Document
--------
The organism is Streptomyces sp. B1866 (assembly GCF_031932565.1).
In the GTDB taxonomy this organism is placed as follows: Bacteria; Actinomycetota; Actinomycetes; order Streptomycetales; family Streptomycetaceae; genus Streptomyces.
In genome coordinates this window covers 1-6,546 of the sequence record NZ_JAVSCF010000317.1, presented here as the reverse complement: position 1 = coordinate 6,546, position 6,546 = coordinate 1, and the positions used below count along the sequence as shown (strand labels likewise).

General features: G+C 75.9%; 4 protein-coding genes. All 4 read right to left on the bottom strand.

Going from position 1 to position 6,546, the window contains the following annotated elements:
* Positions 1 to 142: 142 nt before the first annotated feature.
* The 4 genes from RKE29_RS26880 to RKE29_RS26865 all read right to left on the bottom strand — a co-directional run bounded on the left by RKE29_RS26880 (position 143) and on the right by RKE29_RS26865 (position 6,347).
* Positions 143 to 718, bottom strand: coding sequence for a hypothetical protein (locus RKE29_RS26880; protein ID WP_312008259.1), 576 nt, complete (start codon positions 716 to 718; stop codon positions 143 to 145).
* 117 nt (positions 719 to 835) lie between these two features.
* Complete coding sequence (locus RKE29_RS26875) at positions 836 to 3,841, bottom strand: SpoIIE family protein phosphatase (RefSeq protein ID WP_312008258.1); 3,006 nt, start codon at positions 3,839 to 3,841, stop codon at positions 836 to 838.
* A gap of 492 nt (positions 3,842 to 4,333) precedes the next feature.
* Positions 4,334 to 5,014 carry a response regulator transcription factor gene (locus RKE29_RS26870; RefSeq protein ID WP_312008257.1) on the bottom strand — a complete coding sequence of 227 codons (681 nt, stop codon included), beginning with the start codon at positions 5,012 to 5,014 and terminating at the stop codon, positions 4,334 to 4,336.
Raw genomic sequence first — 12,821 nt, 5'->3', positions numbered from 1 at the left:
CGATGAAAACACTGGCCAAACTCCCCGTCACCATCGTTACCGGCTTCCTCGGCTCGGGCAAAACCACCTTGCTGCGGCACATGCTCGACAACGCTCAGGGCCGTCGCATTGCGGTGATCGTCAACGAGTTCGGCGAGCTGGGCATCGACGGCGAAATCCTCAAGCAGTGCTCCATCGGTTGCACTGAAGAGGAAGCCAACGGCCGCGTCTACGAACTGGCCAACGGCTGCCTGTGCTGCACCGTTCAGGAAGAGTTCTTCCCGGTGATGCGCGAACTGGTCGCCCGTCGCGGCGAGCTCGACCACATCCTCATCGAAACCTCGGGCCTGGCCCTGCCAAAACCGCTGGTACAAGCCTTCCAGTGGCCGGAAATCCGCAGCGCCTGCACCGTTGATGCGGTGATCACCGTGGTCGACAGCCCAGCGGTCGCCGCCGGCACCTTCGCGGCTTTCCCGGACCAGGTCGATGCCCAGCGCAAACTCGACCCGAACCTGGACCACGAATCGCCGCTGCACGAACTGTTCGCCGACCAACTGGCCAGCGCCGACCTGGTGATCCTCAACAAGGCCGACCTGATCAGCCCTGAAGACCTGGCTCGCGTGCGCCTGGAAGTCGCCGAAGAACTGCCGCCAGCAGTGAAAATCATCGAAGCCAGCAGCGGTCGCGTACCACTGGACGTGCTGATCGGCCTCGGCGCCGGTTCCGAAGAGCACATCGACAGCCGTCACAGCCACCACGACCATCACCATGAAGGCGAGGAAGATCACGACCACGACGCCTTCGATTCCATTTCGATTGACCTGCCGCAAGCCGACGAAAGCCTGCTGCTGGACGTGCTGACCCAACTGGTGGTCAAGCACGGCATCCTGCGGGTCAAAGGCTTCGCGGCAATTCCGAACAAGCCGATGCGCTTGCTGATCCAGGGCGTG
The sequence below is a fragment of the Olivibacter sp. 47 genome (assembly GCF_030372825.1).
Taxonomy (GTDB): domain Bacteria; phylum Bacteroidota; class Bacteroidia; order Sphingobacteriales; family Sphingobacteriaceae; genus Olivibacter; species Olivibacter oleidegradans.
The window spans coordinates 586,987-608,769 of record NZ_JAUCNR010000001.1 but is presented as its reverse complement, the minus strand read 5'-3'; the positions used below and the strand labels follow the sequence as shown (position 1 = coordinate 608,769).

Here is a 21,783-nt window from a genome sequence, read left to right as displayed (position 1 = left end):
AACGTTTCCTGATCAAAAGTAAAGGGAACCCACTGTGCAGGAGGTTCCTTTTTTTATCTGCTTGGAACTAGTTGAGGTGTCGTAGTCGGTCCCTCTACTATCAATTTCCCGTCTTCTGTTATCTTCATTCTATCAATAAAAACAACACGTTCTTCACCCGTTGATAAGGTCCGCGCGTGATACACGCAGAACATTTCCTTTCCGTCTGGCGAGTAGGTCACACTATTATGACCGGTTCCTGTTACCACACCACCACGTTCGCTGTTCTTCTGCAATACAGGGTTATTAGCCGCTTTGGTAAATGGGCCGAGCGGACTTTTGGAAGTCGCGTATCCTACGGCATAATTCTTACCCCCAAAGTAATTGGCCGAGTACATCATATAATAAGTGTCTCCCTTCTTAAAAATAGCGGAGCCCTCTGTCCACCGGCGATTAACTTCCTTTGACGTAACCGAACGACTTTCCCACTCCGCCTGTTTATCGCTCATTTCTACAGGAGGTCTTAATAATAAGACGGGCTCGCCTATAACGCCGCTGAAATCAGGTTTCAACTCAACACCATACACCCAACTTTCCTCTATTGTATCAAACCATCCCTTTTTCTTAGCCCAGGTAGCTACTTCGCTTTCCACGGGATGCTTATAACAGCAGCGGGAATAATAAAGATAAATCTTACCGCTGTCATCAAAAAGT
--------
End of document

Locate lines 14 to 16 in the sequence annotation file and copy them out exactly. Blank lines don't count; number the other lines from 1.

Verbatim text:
CGATGAAAACACTGGCCAAACTCCCCGTCACCATCGTTACCGGCTTCCTCGGCTCGGGCAAAACCACCTTGCTGCGGCACATGCTCGACAACGCTCAGGGCCGTCGCATTGCGGTGATCGTCAACGAGTTCGGCGAGCTGGGCATCGACGGCGAAATCCTCAAGCAGTGCTCCATCGGTTGCACTGAAGAGGAAGCCAACGGCCGCGTCTACGAACTGGCCAACGGCTGCCTGTGCTGCACCGTTCAGGAAGAGTTCTTCCCGGTGATGCGCGAACTGGTCGCCCGTCGCGGCGAGCTCGACCACATCCTCATCGAAACCTCGGGCCTGGCCCTGCCAAAACCGCTGGTACAAGCCTTCCAGTGGCCGGAAATCCGCAGCGCCTGCACCGTTGATGCGGTGATCACCGTGGTCGACAGCCCAGCGGTCGCCGCCGGCACCTTCGCGGCTTTCCCGGACCAGGTCGATGCCCAGCGCAAACTCGACCCGAACCTGGACCACGAATCGCCGCTGCACGAACTGTTCGCCGACCAACTGGCCAGCGCCGACCTGGTGATCCTCAACAAGGCCGACCTGATCAGCCCTGAAGACCTGGCTCGCGTGCGCCTGGAAGTCGCCGAAGAACTGCCGCCAGCAGTGAAAATCATCGAAGCCAGCAGCGGTCGCGTACCACTGGACGTGCTGATCGGCCTCGGCGCCGGTTCCGAAGAGCACATCGACAGCCGTCACAGCCACCACGACCATCACCATGAAGGCGAGGAAGATCACGACCACGACGCCTTCGATTCCATTTCGATTGACCTGCCGCAAGCCGACGAAAGCCTGCTGCTGGACGTGCTGACCCAACTGGTGGTCAAGCACGGCATCCTGCGGGTCAAAGGCTTCGCGGCAATTCCGAACAAGCCGATGCGCTTGCTGATCCAGGGCGTG
The sequence below is a fragment of the Olivibacter sp. 47 genome (assembly GCF_030372825.1).
Taxonomy (GTDB): domain Bacteria; phylum Bacteroidota; class Bacteroidia; order Sphingobacteriales; family Sphingobacteriaceae; genus Olivibacter; species Olivibacter oleidegradans.